Mountain locations contain a lot of hydropower potential that can’t be fully realized with current technologies. Julian Hunt of IIASA and an international team of academics created an innovative hydropower system based on electric trucks that could give a flexible and clean option for generating electricity in mountainous areas.
Hydropower will certainly become more important as a renewable energy source as we move toward a more sustainable future. Despite its potential, hydropower technology has been slow to develop during the previous century. The current methods rely on two connected reservoirs with differing water levels, where the water’s potential energy is transformed into power.
The potential for generating electricity from a tiny stream of water is significant in steep mountain regions; yet, these regions’ hydropower potential remains untapped since it requires storage reservoirs, which have environmental and socioeconomic consequences.
Electric Truck Hydropower is a novel technique created by IIASA researcher Julian Hunt and an international team of researchers that could become a vital way for electricity generation in steep hilly terrain. The study’s findings were published in the Energy Journal.
It is an interesting electricity generation alternative due to its high flexibility. For example, if a country is in an energy crisis, it can buy several electric trucks to generate hydropower. Once the crisis is over, the trucks can be used to transport cargo.Julian Hunt
Electric Truck Hydropower would leverage existing road infrastructure to convey water in containers down the mountain, then use the electric truck’s regenerative braking to convert the water’s potential energy into electricity and charge the truck’s battery.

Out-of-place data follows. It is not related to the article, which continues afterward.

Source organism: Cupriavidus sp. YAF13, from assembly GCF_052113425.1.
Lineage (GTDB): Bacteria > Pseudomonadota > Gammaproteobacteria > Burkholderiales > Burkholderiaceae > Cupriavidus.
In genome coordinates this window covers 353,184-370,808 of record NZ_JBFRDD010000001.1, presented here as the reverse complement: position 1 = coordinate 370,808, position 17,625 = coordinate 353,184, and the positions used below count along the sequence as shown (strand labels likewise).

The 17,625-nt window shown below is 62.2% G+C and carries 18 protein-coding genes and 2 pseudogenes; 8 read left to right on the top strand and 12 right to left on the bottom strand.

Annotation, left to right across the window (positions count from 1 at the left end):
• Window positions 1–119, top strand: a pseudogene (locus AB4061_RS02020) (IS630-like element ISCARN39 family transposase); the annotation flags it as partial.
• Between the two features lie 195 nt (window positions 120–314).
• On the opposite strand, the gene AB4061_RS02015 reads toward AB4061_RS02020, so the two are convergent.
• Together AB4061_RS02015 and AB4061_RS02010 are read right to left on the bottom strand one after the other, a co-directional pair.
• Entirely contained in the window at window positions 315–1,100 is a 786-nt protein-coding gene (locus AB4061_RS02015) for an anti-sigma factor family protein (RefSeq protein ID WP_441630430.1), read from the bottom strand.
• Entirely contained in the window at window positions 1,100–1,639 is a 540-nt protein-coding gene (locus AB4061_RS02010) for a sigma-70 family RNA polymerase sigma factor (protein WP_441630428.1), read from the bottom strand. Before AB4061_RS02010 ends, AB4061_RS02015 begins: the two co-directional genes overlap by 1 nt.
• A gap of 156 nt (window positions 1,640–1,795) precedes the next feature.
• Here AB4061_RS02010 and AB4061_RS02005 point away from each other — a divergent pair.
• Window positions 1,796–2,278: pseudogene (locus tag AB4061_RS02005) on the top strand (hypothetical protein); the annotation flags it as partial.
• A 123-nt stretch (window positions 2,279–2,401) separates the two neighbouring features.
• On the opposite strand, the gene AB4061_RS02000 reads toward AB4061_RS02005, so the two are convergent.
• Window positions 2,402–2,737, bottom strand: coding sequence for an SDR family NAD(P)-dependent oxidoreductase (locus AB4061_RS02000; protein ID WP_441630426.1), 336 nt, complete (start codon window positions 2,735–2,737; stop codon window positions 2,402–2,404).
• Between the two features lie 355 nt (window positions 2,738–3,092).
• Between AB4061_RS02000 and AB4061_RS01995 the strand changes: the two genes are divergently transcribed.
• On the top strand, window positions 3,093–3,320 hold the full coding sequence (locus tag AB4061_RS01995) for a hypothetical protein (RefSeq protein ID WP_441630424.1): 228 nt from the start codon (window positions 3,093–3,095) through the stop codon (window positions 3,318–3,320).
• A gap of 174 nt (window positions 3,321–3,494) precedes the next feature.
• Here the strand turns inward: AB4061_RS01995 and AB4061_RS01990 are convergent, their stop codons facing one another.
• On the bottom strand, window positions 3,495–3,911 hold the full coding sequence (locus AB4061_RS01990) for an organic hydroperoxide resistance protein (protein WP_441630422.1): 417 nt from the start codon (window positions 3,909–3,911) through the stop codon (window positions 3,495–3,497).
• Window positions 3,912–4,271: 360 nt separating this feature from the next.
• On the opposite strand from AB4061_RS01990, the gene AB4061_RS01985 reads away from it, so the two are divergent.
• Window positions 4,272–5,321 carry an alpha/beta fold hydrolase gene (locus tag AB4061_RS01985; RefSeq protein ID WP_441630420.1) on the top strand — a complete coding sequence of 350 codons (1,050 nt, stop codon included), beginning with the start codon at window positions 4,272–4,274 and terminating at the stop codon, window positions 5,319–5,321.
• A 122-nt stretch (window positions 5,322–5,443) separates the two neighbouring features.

The generated energy may subsequently be sold to the grid or used to convey other commodities by the truck itself. Electric truck hydropower could potentially be used to create electricity in conjunction with solar and wind energy or to provide grid energy storage.
“The ideal system configuration is in mountainous regions with steep roads, where the same electric trucks can be used to generate hydroelectric power from different locations. This increases the chances that water will be available,” says Hunt.
The suggested technique is a cutting-edge, environmentally friendly source of energy that can compete with solar, wind, and traditional hydropower. Electric Truck Hydropower is estimated to have a levelized cost of $30-100 per MWh, which is significantly less than traditional hydropower, which costs $50-200 per MWh.
Electric Truck Hydropower has far fewer negative environmental consequences than conventional hydropower.
“This technology does not require dams, reservoirs, or tunnels, and it does not disrupt the natural flow of the river and fish passage. The system requires only roads, which already exist, charging and discharging stations similar to small car parks, a battery facility connected to the grid, and the trucks,” explains Hunt.
In terms of the technology’s worldwide reach, the research team calculated that Electric Truck Hydropower could create 1.2 PWh of electricity per year, or nearly 4% of global energy consumption in 2019.
The method could unlock previously untapped hydroelectric potential in steep mountain areas. The Himalayas and the Andes are the regions with the most potential.
“It is an interesting electricity generation alternative due to its high flexibility. For example, if a country is in an energy crisis, it can buy several electric trucks to generate hydropower. Once the crisis is over, the trucks can be used to transport cargo,” Hunt concludes.
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